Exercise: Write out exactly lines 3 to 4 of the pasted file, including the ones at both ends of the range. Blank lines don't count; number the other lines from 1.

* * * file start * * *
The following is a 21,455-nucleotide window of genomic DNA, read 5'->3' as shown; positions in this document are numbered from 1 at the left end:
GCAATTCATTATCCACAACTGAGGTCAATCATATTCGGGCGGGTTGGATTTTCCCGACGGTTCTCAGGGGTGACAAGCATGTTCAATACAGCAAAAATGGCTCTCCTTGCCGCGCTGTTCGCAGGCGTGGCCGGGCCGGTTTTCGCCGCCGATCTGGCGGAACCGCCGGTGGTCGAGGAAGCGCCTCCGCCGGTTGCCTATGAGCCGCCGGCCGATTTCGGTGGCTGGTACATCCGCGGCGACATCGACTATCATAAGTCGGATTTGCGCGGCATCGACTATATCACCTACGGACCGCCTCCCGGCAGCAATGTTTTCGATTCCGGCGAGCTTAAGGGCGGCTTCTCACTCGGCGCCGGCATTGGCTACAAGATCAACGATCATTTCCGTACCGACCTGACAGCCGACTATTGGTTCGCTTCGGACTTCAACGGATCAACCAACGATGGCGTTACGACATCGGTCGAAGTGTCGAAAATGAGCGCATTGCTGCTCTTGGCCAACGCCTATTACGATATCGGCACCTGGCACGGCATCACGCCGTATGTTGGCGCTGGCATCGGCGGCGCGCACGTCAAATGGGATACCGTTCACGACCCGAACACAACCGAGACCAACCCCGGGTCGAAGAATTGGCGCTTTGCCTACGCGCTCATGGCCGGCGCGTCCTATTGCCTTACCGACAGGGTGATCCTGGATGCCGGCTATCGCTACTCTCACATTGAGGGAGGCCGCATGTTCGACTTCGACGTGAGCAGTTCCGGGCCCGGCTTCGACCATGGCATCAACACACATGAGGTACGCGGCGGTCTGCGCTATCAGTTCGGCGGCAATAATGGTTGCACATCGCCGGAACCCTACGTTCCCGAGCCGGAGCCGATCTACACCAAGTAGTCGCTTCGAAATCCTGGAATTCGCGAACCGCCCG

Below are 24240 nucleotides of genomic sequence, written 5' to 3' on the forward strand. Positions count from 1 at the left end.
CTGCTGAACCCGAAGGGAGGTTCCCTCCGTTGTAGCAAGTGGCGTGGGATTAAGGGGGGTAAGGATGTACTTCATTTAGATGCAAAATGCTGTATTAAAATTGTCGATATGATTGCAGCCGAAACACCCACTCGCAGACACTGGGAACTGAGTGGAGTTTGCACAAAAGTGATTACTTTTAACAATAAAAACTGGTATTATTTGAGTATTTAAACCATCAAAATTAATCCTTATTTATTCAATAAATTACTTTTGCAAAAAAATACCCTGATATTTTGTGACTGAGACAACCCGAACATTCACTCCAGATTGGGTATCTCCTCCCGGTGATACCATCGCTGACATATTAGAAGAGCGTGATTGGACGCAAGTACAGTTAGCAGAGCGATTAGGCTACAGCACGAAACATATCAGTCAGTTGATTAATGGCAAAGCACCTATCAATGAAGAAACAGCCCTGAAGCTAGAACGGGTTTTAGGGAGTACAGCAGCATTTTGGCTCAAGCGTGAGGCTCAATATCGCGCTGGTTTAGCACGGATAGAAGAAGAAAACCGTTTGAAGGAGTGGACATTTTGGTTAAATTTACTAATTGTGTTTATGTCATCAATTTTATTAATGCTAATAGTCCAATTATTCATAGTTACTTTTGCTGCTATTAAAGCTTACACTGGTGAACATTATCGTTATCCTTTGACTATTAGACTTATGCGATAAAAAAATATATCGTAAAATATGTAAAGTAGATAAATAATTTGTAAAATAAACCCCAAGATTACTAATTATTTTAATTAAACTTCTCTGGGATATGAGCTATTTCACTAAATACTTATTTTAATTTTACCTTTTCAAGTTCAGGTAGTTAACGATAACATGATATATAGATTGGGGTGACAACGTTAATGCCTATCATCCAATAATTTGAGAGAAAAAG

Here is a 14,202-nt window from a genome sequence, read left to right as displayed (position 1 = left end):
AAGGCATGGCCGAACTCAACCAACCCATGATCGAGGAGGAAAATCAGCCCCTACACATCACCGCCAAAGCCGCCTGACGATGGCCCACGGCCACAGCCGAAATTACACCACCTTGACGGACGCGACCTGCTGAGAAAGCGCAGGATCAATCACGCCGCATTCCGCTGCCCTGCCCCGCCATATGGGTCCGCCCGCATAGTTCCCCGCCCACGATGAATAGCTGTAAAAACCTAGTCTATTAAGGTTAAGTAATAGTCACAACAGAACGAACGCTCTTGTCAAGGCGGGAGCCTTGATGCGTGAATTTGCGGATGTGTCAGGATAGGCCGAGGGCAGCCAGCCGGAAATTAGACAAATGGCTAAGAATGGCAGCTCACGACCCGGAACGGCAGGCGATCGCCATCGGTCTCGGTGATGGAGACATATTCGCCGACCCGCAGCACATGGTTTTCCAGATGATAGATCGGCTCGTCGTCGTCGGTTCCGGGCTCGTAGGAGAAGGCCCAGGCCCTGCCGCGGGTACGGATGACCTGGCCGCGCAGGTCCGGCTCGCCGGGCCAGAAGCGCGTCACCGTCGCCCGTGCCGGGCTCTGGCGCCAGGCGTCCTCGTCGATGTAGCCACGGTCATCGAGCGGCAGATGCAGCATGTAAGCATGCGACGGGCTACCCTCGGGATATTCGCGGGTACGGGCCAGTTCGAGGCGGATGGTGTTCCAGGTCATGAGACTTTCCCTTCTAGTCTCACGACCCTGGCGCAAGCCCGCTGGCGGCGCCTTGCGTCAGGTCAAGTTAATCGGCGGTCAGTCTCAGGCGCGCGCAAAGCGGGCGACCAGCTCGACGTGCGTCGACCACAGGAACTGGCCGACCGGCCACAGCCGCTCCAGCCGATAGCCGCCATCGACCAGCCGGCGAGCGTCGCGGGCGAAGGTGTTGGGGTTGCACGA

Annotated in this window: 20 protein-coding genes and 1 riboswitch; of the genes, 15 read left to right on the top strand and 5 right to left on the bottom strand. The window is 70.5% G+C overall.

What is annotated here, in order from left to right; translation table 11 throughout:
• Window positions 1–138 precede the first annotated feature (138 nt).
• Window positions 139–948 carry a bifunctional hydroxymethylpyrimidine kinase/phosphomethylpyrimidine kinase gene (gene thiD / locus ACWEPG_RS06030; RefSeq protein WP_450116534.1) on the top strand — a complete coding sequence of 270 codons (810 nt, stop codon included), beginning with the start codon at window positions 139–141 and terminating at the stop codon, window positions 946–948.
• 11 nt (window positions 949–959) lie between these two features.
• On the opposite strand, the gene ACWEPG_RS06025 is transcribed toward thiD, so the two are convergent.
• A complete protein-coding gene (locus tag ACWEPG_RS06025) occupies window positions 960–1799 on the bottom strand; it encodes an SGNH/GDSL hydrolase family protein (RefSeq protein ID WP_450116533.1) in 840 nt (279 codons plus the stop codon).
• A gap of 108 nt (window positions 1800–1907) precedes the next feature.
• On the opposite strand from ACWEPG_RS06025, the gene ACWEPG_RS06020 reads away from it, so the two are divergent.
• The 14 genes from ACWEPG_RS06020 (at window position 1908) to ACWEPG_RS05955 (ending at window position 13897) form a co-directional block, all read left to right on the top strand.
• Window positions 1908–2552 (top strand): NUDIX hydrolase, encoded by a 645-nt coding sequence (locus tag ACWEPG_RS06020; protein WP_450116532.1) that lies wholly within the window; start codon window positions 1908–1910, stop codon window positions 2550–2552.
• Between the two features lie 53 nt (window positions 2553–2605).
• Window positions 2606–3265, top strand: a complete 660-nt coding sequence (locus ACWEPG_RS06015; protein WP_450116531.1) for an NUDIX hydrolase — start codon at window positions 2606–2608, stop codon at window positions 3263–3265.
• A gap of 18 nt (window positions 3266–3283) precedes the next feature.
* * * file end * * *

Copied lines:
Below are 24240 nucleotides of genomic sequence, written 5' to 3' on the forward strand. Positions count from 1 at the left end.
CTGCTGAACCCGAAGGGAGGTTCCCTCCGTTGTAGCAAGTGGCGTGGGATTAAGGGGGGTAAGGATGTACTTCATTTAGATGCAAAATGCTGTATTAAAATTGTCGATATGATTGCAGCCGAAACACCCACTCGCAGACACTGGGAACTGAGTGGAGTTTGCACAAAAGTGATTACTTTTAACAATAAAAACTGGTATTATTTGAGTATTTAAACCATCAAAATTAATCCTTATTTATTCAATAAATTACTTTTGCAAAAAAATACCCTGATATTTTGTGACTGAGACAACCCGAACATTCACTCCAGATTGGGTATCTCCTCCCGGTGATACCATCGCTGACATATTAGAAGAGCGTGATTGGACGCAAGTACAGTTAGCAGAGCGATTAGGCTACAGCACGAAACATATCAGTCAGTTGATTAATGGCAAAGCACCTATCAATGAAGAAACAGCCCTGAAGCTAGAACGGGTTTTAGGGAGTACAGCAGCATTTTGGCTCAAGCGTGAGGCTCAATATCGCGCTGGTTTAGCACGGATAGAAGAAGAAAACCGTTTGAAGGAGTGGACATTTTGGTTAAATTTACTAATTGTGTTTATGTCATCAATTTTATTAATGCTAATAGTCCAATTATTCATAGTTACTTTTGCTGCTATTAAAGCTTACACTGGTGAACATTATCGTTATCCTTTGACTATTAGACTTATGCGATAAAAAAATATATCGTAAAATATGTAAAGTAGATAAATAATTTGTAAAATAAACCCCAAGATTACTAATTATTTTAATTAAACTTCTCTGGGATATGAGCTATTTCACTAAATACTTATTTTAATTTTACCTTTTCAAGTTCAGGTAGTTAACGATAACATGATATATAGATTGGGGTGACAACGTTAATGCCTATCATCCAATAATTTGAGAGAAAAAG